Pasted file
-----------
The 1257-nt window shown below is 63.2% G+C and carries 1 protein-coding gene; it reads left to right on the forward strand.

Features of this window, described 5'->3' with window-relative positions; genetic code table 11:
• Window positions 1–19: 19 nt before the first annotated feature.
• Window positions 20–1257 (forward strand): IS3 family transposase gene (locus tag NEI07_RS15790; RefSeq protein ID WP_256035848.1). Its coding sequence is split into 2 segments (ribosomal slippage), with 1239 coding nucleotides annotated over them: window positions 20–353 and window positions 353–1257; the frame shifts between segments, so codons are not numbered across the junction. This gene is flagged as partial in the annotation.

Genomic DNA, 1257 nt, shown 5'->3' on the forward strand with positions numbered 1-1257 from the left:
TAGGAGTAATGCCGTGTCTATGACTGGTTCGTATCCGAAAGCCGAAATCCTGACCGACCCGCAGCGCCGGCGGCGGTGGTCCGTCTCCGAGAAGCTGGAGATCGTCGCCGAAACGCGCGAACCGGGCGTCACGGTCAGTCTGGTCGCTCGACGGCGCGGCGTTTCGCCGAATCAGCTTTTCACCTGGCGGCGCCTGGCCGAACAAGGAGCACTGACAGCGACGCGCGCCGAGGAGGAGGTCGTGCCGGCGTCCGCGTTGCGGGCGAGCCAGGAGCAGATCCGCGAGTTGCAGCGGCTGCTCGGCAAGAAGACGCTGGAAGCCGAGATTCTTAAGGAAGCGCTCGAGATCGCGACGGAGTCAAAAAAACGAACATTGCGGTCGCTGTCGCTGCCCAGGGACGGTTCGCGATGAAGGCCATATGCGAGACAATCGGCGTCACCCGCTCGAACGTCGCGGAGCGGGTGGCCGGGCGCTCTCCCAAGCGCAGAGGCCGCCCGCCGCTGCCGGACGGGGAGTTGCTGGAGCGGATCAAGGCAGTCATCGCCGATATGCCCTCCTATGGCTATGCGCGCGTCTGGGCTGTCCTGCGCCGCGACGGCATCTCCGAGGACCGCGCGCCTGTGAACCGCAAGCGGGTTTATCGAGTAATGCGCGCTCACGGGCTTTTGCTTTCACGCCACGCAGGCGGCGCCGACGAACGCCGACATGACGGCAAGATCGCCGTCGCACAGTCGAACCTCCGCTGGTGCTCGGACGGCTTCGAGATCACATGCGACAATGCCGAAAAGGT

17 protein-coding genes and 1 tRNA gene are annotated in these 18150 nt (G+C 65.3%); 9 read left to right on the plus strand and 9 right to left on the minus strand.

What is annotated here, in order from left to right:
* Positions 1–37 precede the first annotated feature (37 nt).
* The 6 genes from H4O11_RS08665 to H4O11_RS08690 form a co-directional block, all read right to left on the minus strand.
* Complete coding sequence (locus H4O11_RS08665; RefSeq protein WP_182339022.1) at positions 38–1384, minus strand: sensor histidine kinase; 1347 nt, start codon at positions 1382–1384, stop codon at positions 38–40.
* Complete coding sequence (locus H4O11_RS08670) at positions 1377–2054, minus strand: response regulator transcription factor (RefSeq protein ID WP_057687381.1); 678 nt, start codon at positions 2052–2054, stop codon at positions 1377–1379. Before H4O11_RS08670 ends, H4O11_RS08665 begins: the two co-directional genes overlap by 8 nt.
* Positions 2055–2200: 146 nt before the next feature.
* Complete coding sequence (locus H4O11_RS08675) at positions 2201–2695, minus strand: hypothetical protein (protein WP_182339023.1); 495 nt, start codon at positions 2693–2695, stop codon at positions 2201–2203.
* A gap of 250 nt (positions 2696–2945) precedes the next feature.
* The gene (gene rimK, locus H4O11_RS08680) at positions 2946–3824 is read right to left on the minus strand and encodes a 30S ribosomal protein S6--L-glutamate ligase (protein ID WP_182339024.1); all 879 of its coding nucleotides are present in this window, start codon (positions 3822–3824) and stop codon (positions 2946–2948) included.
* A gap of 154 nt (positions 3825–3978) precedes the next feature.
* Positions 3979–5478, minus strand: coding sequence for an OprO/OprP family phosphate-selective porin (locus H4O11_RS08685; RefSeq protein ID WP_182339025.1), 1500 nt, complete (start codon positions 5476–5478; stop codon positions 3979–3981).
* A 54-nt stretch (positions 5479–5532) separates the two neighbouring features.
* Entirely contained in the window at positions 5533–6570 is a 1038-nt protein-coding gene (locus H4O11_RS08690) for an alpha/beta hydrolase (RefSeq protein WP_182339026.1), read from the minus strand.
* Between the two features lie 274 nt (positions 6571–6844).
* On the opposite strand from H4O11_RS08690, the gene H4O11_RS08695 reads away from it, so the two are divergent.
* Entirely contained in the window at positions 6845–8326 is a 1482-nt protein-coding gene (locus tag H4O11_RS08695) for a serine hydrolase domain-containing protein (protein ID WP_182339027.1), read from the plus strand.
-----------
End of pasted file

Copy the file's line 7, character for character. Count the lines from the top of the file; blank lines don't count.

17 protein-coding genes and 1 tRNA gene are annotated in these 18150 nt (G+C 65.3%); 9 read left to right on the plus strand and 9 right to left on the minus strand.